A bacterium found 300 metres below sea could be used to fight the superbug MRSA, scientists believe.
Bacteria live hundreds of metres below sea
UK experts from the Universities of Kent and Newcastle found a new species of a common bacterium that lives in the sea beds of Japan can kill MRSA.
Actinomycete bacteria are known for their antibiotic properties. The new species, verrucosispora maris, produces a unique antibiotic, abyssomicin C.
The team showed their work at a Natural Environment Research Council meeting.
The scientists studied how hundreds of thousands of different microbes and bacteria can live in the same place on the ocean floor - often in conflict with one another.
Dr Phil Williamson, from NERC, said: "They have developed quite sophisticated systems of trying to kill off their rivals, and by looking at the different compounds they produce, the scientists have identified new bacteria which could provide the next generation of antibiotics.
"The ones from the bottom of the sea have not come into contact with disease-forming bacteria [on land] which therefore have not got any resistance to them."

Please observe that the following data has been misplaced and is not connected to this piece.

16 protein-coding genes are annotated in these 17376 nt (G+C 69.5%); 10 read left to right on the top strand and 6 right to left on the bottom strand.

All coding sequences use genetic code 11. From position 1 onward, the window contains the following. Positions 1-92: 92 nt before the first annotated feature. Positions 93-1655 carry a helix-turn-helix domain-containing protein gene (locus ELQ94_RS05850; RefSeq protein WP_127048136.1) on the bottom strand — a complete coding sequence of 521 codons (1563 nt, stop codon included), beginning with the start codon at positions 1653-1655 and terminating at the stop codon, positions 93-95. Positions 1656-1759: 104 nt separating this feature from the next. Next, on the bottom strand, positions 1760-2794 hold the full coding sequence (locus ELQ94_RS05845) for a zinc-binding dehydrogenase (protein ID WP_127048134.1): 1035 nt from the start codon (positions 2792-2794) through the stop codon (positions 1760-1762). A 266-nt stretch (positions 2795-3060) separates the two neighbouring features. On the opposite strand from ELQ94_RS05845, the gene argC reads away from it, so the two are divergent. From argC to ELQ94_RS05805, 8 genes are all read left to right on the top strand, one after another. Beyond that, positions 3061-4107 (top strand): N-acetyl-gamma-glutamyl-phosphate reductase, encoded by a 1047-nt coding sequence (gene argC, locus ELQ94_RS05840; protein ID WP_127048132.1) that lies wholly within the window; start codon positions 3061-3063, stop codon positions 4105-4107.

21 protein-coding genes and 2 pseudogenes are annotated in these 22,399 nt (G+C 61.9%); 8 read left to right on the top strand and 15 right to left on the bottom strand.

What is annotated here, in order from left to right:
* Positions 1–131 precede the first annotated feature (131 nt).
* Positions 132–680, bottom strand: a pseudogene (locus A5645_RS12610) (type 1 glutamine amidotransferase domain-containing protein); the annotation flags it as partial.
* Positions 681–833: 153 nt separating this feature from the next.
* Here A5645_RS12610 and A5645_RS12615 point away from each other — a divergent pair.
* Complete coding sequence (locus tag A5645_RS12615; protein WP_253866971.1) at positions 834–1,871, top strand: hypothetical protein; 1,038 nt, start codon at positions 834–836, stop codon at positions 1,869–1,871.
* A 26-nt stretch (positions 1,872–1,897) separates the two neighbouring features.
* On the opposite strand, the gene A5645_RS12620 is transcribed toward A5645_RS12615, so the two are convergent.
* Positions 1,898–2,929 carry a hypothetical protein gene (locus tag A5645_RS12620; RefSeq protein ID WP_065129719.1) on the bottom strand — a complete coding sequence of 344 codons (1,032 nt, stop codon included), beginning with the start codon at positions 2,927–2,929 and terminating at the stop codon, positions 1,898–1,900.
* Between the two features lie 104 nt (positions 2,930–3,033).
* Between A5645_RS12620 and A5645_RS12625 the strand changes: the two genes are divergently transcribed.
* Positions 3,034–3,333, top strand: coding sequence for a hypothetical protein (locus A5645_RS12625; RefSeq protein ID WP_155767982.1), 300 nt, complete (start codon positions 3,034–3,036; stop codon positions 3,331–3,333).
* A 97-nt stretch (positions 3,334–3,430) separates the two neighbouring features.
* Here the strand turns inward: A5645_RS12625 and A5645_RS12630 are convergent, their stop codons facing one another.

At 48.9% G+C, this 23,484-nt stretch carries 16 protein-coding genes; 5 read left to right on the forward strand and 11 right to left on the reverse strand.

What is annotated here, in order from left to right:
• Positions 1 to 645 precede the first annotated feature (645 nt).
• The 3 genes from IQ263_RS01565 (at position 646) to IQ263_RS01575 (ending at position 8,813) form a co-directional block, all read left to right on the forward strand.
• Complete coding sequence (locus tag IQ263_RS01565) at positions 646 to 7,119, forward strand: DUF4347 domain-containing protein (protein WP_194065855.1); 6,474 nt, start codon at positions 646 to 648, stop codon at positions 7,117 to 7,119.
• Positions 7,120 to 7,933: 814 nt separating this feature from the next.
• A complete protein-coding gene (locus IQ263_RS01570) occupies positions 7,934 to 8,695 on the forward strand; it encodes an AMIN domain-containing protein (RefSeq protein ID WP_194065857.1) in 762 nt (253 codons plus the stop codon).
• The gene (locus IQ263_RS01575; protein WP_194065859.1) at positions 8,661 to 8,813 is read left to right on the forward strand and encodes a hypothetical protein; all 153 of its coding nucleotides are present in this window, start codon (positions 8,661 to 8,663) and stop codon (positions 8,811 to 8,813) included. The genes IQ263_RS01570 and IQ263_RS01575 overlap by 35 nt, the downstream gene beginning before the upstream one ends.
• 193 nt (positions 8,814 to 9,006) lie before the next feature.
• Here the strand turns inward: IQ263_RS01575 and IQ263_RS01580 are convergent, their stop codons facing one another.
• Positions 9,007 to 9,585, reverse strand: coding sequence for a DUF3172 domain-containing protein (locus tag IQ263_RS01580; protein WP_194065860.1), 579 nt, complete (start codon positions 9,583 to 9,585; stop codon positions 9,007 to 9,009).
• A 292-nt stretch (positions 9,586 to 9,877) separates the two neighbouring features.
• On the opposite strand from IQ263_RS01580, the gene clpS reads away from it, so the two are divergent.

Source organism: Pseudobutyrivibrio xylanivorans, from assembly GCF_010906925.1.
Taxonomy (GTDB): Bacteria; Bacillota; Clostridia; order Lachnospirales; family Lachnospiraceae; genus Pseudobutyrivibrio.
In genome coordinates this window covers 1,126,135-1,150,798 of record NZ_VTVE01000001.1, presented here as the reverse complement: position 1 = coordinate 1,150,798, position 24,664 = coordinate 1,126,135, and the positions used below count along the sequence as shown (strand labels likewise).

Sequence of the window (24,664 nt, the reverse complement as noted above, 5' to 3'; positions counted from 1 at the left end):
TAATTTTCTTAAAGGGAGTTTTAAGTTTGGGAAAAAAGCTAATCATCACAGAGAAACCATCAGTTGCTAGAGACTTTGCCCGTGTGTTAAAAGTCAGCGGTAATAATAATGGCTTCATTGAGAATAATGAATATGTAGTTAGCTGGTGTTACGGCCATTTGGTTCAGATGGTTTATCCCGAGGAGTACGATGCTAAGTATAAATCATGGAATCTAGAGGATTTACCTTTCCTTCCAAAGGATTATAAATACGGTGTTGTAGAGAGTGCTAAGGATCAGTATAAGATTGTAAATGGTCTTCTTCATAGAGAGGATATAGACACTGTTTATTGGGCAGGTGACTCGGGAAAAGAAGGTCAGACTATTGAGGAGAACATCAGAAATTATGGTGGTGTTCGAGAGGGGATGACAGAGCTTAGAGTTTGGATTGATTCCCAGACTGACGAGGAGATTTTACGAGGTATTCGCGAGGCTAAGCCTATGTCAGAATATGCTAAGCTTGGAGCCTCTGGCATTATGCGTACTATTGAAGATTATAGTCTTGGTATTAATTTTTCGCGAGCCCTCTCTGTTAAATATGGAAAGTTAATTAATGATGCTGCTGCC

But he said more research would be needed.
Researcher Professor Alan Bull, from the University of Kent, said: "The most exciting discovery has been a chemically-unique antibiotic, abyssomicin C, which has been found in an actinomycete recovered from the marine environment and has properties which could be used to inhibit MRSA."
Similarly, Scottish researchers from the company AquaPharm Bio-Discovery have found several types of bacteria which, together, act as a powerful natural antibiotic against MRSA.
However, they are keeping the identity of the MRSA-killing bacteria a secret, and taken out patents on how they can be cultivated and used.
US scientists recently reported that it might be possible to make cancer drugs from a microbe that lives within deep water sea squirts.
The number of cases of MRSA has been rising sharply - from 2,422 in 1997 in England and Wales to 7,684 in 2003/4 in England alone.
But more recently, cases have gone down. The government says they are now the lowest English NHS hospitals have seen since mandatory records began in 2001.
But it is still a significant problem and a number of strategies are being looked at to combat the problem.
One of the reasons behind their evolution into "superbugs" is the overuse of antibiotics, both in human and veterinary medicine.